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  • Design Credit: Samantha Todhunter Design Ltd., Photo Credit: Oliver Clarke. Dimensions: H 30 in. x W 25 in.
  • Design Credit: Lucy Harris Studio, Photo Credit: Francesco Bertocci. Dimensions: H 30 in. x W 25 in.
  • Design Credit: Timothy Godbold, Photo Credit: Karl Simone. Dimensions: H 30 in. x W 25 in.
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Carroll Sargent Tyson Jr.
Portrait of a Young Woman in White Blouse

1909

$45,000

About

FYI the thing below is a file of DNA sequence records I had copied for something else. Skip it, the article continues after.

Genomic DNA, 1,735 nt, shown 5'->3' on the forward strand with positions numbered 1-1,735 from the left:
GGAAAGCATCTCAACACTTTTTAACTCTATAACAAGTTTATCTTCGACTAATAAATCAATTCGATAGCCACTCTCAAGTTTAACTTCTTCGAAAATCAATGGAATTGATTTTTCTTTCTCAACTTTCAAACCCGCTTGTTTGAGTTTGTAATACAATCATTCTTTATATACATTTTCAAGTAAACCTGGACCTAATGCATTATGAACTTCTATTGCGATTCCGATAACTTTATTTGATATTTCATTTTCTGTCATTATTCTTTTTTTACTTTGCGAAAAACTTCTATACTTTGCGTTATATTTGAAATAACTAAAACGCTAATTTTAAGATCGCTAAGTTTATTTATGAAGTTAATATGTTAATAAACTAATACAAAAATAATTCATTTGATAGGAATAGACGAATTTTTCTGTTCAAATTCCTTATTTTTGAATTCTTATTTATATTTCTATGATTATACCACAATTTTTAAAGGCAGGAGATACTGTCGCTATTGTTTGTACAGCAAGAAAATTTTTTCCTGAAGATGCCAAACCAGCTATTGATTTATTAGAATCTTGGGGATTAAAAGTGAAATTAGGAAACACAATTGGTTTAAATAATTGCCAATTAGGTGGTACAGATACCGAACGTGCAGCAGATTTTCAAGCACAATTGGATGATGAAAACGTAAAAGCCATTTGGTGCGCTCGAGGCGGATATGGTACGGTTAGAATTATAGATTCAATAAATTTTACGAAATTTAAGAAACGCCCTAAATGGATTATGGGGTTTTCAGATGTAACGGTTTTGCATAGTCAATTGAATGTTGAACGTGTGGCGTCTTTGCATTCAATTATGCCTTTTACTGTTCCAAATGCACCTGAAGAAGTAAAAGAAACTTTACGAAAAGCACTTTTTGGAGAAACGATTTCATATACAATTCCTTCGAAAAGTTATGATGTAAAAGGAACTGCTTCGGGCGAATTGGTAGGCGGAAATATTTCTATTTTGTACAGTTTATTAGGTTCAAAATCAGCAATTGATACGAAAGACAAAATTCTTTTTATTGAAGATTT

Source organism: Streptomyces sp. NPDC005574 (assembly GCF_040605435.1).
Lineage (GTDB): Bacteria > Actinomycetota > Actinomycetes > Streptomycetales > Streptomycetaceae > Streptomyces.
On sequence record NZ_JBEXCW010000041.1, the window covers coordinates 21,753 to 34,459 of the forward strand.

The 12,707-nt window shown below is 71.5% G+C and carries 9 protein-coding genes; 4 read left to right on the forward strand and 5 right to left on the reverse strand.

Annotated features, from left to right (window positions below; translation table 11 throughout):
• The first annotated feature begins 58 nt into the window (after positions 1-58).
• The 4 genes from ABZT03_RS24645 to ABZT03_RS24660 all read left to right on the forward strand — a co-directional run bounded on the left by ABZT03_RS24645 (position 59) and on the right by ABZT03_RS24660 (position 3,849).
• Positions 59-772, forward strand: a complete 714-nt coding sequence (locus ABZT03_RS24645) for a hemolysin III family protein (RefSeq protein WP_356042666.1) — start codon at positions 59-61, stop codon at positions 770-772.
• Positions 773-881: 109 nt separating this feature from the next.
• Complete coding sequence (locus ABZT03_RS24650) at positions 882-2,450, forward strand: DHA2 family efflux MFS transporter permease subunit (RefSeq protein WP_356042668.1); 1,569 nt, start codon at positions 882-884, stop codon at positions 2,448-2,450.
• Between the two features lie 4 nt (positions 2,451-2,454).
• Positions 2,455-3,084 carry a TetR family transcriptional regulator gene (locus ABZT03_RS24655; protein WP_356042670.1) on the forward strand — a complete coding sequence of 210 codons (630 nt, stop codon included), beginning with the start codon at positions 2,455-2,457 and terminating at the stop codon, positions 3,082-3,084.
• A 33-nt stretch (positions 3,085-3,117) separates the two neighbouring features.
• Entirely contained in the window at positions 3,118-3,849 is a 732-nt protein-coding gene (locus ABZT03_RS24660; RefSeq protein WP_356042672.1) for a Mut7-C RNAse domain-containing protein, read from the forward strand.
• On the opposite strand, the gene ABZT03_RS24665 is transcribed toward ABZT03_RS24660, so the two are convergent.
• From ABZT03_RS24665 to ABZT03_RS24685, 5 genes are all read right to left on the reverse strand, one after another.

Few artists are more closely affiliated with a city than Carroll Sargent Tyson is with Philadelphia. Born and raised there, he received his early training at the Pennsylvania Academy of the Fine Arts, studying under such prominent local figures as William Merritt Chase, Cecilia Beaux, and Thomas Anshutz. Aside from a two-year period abroad, during which he studied in Munich and Paris, Tyson maintained a lifelong residence in Philadelphia. He was a member of the Art Club of Philadelphia, held a fellowship at the Pennsylvania Academy, and exhibited there in fifty-one consecutive annual exhibitions, from 1904 through 1954. He also was a member of the Society of Independent Artists and, in 1941, he was elected an Associate Member of the National Academy of Design, New York, to be followed in 1944 by full membership. Tyson maintained a summer residence in Northeast Harbor, Maine, from which the subjects of many of his paintings were drawn. He worked in an impressionist manner, painting hillside landscapes, barns, and figure pieces, in a style alternately reminiscent of Pissarro and Renoir. He exhibited these pictures in the winter season, mostly in Philadelphia, receiving great praise and winning numerous awards. Among these were the Sesnan Gold Medal, Pennsylvania Academy of the Fine Arts, 1915; Bronze Medal, Panama-Pacific International Exposition, San Francisco, 1915; Gold Medal, Art Club of Philadelphia, 1930; Carnegie Prize for the Most Meritorious Painting by an American at the 118th Annual Exhibition of the National Academy of Design, New York, 1944; and the Chevalier Cross of the Legion of Honor of the French Government. Tyson was fascinated by ornithology. In 1918, perhaps inspired by Audubon’s famous The Birds of North America, Tyson began painting watercolors of birds, both from nature and from stuffed specimens, choosing particularly those associated with his Maine environs, both native and migratory. Over the years, Tyson painted about 200 different birds, eventually publishing 20 of them in a large folio in 1934–35, in a limited edition of 250, after which the plates were destroyed. In 1927, the Durand-Ruel Gallery in New York held a major exhibition of Tyson’s oils and pastels. It was followed by exhibitions at the Wildenstein Gallery, New York, in 1936 and 1946, in which some of the famous North American bird watercolors were included. The Philadelphia Museum of Art held a two-man show of the work of Tyson and his friend, George Biddle, in 1947. Also in that year, Tyson had a one-man show at the Pennsylvania Academy of the Fine Arts. Tyson also exhibited at the Whitney Museum of American Art, New York, and the Corcoran Gallery, Washington, D.C. His works are in the collections of the Pennsylvania Academy and Philadelphia Museum, as well as numerous distinguished private collections. Tyson, along with his wife, Helen, was an avid collector of paintings, with a particular taste for FrenchImpressionism. They bought together, and one of their friends was Felix Wildenstein, who advised them along with the celebrated Mrs. H. O. Havemeyer. Among the works in Tyson’s important collection were several Cézannes and Renoirs, one of Van Gogh’s Sunflowers, a Manet, two Monets, a Degas, a Sisley, and a Poussin, David, and Goya. In 1963, twenty-two of these masterpieces were given, as the Tyson Collection, to the Philadelphia Museum of Art, on whose board Tyson had served for more than twenty years. While Tyson earned a reputation as a painter of landscapes, from 1908 through 1913 he painted a series of portraits of (mostly) women, which he exhibited at the Pennsylvania Academy of the Fine Arts. The last female portrait in this series is significant. In 1912, Tyson exhibited his Portrait of Miss Helen Roebling (formerly with Hirschl & Adler Galleries, New York). Roebling, who lived in nearby Trenton, was a member of the famous civil engineer’s family. Artist and subject made a perfect match, evidently, because, according to the social page of a local paper, “they were married before the paint was dry” (as quoted in Louis Madiera [the artist’s son-in-law], Carroll S. Tyson, 1878–1956: A Retrospective Exhibition [1974], n.p.). Roebling’s was the last female portrait that Tyson exhibited. The present portrait shows an elegant young woman, dressed in a crisp white Edwardian blouse, bristling with self assurance as her straightforward gaze meets the viewer. Tyson, the son of a lawyer, was a cousin of painter John Singer Sargeant. Later in his life, in addition to his painting, Tyson served on the boards of the Zoological Society of Philadelphia, the Philadelphia Museum of Art, the Fairmont Park Association, and the Skin and Cancer Hospital of Philadelphia. He was also a director of the Phoenix Iron Company, the Little Schuylkill Navigation & Coal Company and the Delaware & Bound Brook Railroad Company. These social, family, and financial connections doubtless facilitated the access of a young artist to society portrait subjects. He paints his subject here with all the skill and panache that years of study in America and Europe imparted.